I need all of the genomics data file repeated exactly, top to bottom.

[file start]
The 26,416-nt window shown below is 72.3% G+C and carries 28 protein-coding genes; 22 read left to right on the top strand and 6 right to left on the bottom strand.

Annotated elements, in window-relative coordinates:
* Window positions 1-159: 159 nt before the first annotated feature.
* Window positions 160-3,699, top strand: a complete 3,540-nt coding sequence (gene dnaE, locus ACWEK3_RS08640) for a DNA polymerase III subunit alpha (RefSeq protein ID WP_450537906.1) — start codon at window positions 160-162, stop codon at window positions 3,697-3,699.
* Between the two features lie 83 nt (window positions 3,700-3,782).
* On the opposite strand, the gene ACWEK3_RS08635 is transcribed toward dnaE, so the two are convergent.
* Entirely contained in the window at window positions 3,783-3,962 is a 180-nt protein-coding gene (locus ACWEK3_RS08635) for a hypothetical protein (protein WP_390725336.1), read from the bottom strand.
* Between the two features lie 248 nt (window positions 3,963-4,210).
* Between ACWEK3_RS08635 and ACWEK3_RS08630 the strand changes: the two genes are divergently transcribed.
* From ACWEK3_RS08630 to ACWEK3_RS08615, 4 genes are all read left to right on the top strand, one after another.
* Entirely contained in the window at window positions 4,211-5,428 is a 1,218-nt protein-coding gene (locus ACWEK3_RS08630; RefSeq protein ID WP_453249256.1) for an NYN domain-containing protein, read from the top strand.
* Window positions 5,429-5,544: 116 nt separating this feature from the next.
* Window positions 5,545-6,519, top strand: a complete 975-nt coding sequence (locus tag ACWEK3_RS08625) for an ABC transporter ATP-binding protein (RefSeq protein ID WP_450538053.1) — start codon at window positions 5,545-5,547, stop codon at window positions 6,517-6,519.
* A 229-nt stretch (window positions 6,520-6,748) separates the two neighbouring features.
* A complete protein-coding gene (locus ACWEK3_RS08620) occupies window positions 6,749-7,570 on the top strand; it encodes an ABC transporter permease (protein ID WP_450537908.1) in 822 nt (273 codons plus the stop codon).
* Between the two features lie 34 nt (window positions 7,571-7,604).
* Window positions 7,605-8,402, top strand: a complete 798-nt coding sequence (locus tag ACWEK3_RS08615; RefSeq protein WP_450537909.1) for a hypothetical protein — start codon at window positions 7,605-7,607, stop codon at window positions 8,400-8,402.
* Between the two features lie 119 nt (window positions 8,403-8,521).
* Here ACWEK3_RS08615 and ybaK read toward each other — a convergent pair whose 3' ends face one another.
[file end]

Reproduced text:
The 26,416-nt window shown below is 72.3% G+C and carries 28 protein-coding genes; 22 read left to right on the top strand and 6 right to left on the bottom strand.

Annotated elements, in window-relative coordinates:
* Window positions 1-159: 159 nt before the first annotated feature.
* Window positions 160-3,699, top strand: a complete 3,540-nt coding sequence (gene dnaE, locus ACWEK3_RS08640) for a DNA polymerase III subunit alpha (RefSeq protein ID WP_450537906.1) — start codon at window positions 160-162, stop codon at window positions 3,697-3,699.
* Between the two features lie 83 nt (window positions 3,700-3,782).
* On the opposite strand, the gene ACWEK3_RS08635 is transcribed toward dnaE, so the two are convergent.
* Entirely contained in the window at window positions 3,783-3,962 is a 180-nt protein-coding gene (locus ACWEK3_RS08635) for a hypothetical protein (protein WP_390725336.1), read from the bottom strand.
* Between the two features lie 248 nt (window positions 3,963-4,210).
* Between ACWEK3_RS08635 and ACWEK3_RS08630 the strand changes: the two genes are divergently transcribed.
* From ACWEK3_RS08630 to ACWEK3_RS08615, 4 genes are all read left to right on the top strand, one after another.
* Entirely contained in the window at window positions 4,211-5,428 is a 1,218-nt protein-coding gene (locus ACWEK3_RS08630; RefSeq protein ID WP_453249256.1) for an NYN domain-containing protein, read from the top strand.
* Window positions 5,429-5,544: 116 nt separating this feature from the next.
* Window positions 5,545-6,519, top strand: a complete 975-nt coding sequence (locus tag ACWEK3_RS08625) for an ABC transporter ATP-binding protein (RefSeq protein ID WP_450538053.1) — start codon at window positions 5,545-5,547, stop codon at window positions 6,517-6,519.
* A 229-nt stretch (window positions 6,520-6,748) separates the two neighbouring features.
* A complete protein-coding gene (locus ACWEK3_RS08620) occupies window positions 6,749-7,570 on the top strand; it encodes an ABC transporter permease (protein ID WP_450537908.1) in 822 nt (273 codons plus the stop codon).
* Between the two features lie 34 nt (window positions 7,571-7,604).
* Window positions 7,605-8,402, top strand: a complete 798-nt coding sequence (locus tag ACWEK3_RS08615; RefSeq protein WP_450537909.1) for a hypothetical protein — start codon at window positions 7,605-7,607, stop codon at window positions 8,400-8,402.
* Between the two features lie 119 nt (window positions 8,403-8,521).
* Here ACWEK3_RS08615 and ybaK read toward each other — a convergent pair whose 3' ends face one another.